Another spot-on commentary from "Sundays with Mr. Curry:"
Actually, I'm not so sure about that. I mean, we probably will always have Paris; it's been through some pretty horrific times. The first time we visited Place de la Concorde, the spectacularly beautiful square at the foot of the Champs Elysees, my Dad, the history professor, enhanced our impression of the place by pointing out that during the revolution, the French beheaded 17,000 of their countrymen right there, on the spot. Yet the city stands.
Hitler wanted to burn it to the ground. Yet the city stands.
So, if I had to bet, I'd bet on Paris lasting another thousand years. The point is, if I never get back there, at least I saw it once.
And I'm so glad we had the opportunity to stay in an apartment in a neighborhood, rather than in some hotel near a tourist spot! I'm not sure exactly what would constitute a 'tourist spot' simply because the whole place fits that description. But I'm glad we lived in someone's home. We got to experience, at least for a few days, what it might be like to live there.
Even in ten short, jam packed days, we got a glimpse of a culture that is really very different from ours.
For starters, it's very obvious to we Americans who take them for granted, that the city is much older than the automobile. It's hard to realized just how auto-centric American culture is until you visit a place that old. I suppose on the east coast, in cities like Boston, you see the same thing; narrow, twisty little streets with no parking because parking wasn't a concern back when the city was built. Here in the midwest, our cities just scream "I was built for driving!!" Wide streets, set out in a grid with residential areas separate from commercial districts because there's no need for a corner grocery store every few blocks when everyone drives.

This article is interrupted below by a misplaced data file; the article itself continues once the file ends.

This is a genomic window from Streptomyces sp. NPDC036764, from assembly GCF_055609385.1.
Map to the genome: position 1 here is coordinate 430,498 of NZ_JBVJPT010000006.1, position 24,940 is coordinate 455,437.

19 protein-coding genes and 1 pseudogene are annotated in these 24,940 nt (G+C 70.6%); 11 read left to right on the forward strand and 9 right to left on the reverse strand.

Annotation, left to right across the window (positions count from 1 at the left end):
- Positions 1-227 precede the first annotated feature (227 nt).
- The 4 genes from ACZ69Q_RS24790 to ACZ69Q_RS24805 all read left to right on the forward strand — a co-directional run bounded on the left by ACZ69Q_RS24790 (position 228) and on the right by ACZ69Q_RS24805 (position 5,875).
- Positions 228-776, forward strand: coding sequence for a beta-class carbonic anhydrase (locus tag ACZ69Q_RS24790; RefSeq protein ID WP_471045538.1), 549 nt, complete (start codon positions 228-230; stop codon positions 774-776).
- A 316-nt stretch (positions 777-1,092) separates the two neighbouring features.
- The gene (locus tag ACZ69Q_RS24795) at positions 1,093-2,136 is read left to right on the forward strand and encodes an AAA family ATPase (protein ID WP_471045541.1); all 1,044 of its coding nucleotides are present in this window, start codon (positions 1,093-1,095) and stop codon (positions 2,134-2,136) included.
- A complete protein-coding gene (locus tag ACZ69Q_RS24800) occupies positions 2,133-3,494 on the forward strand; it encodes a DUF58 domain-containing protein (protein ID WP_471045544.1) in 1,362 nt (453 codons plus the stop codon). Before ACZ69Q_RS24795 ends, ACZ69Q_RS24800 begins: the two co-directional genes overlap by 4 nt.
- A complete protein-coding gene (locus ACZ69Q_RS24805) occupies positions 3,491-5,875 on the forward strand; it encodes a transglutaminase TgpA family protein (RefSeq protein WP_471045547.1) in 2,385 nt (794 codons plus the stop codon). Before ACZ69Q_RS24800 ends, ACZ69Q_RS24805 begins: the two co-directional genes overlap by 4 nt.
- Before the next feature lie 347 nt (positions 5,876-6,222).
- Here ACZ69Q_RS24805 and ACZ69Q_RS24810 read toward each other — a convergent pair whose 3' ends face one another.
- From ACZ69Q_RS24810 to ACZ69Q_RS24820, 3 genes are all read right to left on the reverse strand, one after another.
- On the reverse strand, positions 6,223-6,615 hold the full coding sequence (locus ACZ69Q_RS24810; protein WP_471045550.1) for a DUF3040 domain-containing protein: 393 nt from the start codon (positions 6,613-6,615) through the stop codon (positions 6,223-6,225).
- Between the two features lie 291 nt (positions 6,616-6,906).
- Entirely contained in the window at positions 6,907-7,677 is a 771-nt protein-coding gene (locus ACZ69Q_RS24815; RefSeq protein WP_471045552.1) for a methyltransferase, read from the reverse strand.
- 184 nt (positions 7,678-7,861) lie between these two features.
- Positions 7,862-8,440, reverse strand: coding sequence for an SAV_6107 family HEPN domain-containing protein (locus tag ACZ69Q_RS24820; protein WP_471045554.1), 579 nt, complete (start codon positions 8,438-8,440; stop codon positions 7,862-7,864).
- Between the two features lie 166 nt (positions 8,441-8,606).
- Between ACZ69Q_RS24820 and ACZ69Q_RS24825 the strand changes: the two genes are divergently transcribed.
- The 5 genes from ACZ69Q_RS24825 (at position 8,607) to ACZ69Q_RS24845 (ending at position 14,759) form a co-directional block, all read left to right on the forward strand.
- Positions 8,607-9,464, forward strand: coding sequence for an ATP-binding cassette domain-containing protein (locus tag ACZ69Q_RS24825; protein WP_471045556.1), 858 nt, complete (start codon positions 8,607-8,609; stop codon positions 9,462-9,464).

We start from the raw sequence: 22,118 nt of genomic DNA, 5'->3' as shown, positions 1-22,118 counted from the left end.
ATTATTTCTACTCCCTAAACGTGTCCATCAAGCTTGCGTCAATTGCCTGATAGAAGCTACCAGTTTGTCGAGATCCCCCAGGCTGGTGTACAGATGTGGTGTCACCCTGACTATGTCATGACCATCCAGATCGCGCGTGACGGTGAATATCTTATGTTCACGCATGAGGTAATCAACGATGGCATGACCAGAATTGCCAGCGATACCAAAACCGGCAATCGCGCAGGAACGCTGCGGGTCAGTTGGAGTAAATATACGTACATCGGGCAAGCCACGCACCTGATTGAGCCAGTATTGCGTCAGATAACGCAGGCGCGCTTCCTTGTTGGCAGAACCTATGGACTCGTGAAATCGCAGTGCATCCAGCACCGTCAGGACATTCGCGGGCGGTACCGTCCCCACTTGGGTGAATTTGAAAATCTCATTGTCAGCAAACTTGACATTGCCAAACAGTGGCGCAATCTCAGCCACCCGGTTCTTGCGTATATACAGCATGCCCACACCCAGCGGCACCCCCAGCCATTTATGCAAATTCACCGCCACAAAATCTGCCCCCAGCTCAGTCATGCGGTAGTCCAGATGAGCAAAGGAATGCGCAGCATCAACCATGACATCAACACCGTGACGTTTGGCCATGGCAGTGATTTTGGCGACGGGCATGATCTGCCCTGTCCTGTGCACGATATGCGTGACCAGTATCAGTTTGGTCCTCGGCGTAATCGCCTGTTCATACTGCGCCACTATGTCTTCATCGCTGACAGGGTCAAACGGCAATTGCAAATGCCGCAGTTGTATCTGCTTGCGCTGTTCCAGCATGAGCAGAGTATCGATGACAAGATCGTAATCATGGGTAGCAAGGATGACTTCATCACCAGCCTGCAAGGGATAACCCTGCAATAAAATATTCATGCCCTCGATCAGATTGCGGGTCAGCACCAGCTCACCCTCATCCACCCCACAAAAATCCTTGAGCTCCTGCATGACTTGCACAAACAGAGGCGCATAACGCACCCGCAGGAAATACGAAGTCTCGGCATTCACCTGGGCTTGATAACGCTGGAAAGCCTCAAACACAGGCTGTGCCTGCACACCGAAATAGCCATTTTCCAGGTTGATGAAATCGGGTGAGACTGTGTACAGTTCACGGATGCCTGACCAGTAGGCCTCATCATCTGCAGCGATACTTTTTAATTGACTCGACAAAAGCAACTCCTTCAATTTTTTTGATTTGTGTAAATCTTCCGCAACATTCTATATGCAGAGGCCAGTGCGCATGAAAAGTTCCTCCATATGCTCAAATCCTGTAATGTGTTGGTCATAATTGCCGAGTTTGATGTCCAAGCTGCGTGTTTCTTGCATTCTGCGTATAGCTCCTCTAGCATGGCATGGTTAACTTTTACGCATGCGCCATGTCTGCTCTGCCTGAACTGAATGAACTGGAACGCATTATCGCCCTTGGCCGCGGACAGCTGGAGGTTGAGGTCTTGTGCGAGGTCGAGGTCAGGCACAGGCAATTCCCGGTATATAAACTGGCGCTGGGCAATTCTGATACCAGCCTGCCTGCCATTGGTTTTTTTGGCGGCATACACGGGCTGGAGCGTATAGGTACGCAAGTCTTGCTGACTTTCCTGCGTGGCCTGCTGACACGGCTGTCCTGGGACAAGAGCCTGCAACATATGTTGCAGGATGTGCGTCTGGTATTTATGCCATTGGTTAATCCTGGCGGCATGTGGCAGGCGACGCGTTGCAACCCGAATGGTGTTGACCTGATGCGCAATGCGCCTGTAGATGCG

Just a cursory look at Paris shows you that here, things are different. Main avenues are straightish but the layout of the city has no more to do with a grid than a magic eye picture has to do with an eye chart. Most of the streets are so narrow, you'd think twice before trying to navigate them in a Navigator or a mini van.
We think it's great when we live in a neighborhood that has a corner grocery, rather than having to drive to the nearest Super Target or Cub Foods but they have a produce stall, a bakery, a meat market and a cheese shop darn near every street. Grocery shopping is clearly a daily event, given no more thought than our daily trek to the corner Starbucks. It's a life style very different from ours.
It was fun but I have to admit, I prefer ours. I'm sure it's only because it's what I'm used to but I like being able to buy all my things at one place. I'm too busy to buy all my meals out, one item at a time.
My uncle, whose son owns the apartment we stayed at, had described some of the cultural differences to me but it was hard to understand until I got there.
We Americans are much, much busier than the Europeans. We bite off more than we can chew every day. When we eat out, we don't dawdle over our coffee. Not only do we have things to do, the restaurant want to resell the table. This is a personality trait of our culture.
Europeans believe in taking the time to smell the roses.
Americans believe in working hard to develop and grow the biggest, brightest roses the world has ever seen.
Claiming one culture is superior to the other is like claiming one type of personality is superior to another. European 'culture' isn't even about 'smelling' the roses, it's aristocratic heritage actually makes it a 'I'll smell the roses while you peons spread manure' culture. The only difference between now and pre-war Europe is now no one wants to spread the manure. That's why their roses are all dying.
Meanwhile, here in America, we're slowly going from a culture which produces folks who get antsy on vacation and can't wait to get back to work, to a "you work and I'll eat" lifestyle.
When did we stop teaching our children the story of the Goose that lays golden eggs? Because we're killing it.
How about the story of the Little Red Hen?
America used to be populated by little red hens but now, we're all fighting to be the other animals and apparently the plan is to attack the hen, steal her bread and eat it with a nice chicken dinner.
Remember the story of the Grasshopper and Ant? In our new world, the federal government steps in, tells the ants that they are evil and greedy and open up the entire ant hill for the worthless grasshoppers. You're a total sucker if you're an ant.
Twice in the last century, Paris survived because America came to her rescue. I don't know who or what will come to Paris' rescue if America ceases to be America.
So I'm really glad I went to Paris when I did.